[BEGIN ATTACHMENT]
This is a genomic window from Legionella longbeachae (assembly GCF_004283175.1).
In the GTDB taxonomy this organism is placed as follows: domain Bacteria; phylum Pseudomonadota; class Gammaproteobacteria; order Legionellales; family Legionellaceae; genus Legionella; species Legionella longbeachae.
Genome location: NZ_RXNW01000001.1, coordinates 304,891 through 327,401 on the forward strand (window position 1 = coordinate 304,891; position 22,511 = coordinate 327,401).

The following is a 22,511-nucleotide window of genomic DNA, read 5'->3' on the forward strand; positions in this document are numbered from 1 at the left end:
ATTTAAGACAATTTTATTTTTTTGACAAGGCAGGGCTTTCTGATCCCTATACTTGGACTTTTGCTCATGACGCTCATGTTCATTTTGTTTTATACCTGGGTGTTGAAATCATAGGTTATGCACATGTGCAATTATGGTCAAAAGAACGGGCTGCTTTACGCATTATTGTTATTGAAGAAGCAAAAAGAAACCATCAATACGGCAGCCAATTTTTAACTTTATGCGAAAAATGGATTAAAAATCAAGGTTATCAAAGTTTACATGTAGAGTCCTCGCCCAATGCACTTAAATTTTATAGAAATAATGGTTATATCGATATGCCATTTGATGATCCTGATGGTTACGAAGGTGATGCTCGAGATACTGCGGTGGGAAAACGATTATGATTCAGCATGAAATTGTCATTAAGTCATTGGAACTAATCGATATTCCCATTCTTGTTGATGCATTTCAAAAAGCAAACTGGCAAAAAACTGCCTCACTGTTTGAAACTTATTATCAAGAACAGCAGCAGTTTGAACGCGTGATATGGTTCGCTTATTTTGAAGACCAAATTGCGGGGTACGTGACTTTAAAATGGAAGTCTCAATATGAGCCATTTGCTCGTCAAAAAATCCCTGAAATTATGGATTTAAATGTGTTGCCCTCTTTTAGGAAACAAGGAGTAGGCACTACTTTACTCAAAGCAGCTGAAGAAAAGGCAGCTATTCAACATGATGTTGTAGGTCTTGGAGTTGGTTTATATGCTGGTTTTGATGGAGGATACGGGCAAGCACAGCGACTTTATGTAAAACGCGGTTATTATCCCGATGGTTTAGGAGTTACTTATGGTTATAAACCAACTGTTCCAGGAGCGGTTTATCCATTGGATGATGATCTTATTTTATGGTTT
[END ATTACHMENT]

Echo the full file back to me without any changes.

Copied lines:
This is a genomic window from Legionella longbeachae (assembly GCF_004283175.1).
In the GTDB taxonomy this organism is placed as follows: domain Bacteria; phylum Pseudomonadota; class Gammaproteobacteria; order Legionellales; family Legionellaceae; genus Legionella; species Legionella longbeachae.
Genome location: NZ_RXNW01000001.1, coordinates 304,891 through 327,401 on the forward strand (window position 1 = coordinate 304,891; position 22,511 = coordinate 327,401).

The following is a 22,511-nucleotide window of genomic DNA, read 5'->3' on the forward strand; positions in this document are numbered from 1 at the left end:
ATTTAAGACAATTTTATTTTTTTGACAAGGCAGGGCTTTCTGATCCCTATACTTGGACTTTTGCTCATGACGCTCATGTTCATTTTGTTTTATACCTGGGTGTTGAAATCATAGGTTATGCACATGTGCAATTATGGTCAAAAGAACGGGCTGCTTTACGCATTATTGTTATTGAAGAAGCAAAAAGAAACCATCAATACGGCAGCCAATTTTTAACTTTATGCGAAAAATGGATTAAAAATCAAGGTTATCAAAGTTTACATGTAGAGTCCTCGCCCAATGCACTTAAATTTTATAGAAATAATGGTTATATCGATATGCCATTTGATGATCCTGATGGTTACGAAGGTGATGCTCGAGATACTGCGGTGGGAAAACGATTATGATTCAGCATGAAATTGTCATTAAGTCATTGGAACTAATCGATATTCCCATTCTTGTTGATGCATTTCAAAAAGCAAACTGGCAAAAAACTGCCTCACTGTTTGAAACTTATTATCAAGAACAGCAGCAGTTTGAACGCGTGATATGGTTCGCTTATTTTGAAGACCAAATTGCGGGGTACGTGACTTTAAAATGGAAGTCTCAATATGAGCCATTTGCTCGTCAAAAAATCCCTGAAATTATGGATTTAAATGTGTTGCCCTCTTTTAGGAAACAAGGAGTAGGCACTACTTTACTCAAAGCAGCTGAAGAAAAGGCAGCTATTCAACATGATGTTGTAGGTCTTGGAGTTGGTTTATATGCTGGTTTTGATGGAGGATACGGGCAAGCACAGCGACTTTATGTAAAACGCGGTTATTATCCCGATGGTTTAGGAGTTACTTATGGTTATAAACCAACTGTTCCAGGAGCGGTTTATCCATTGGATGATGATCTTATTTTATGGTTT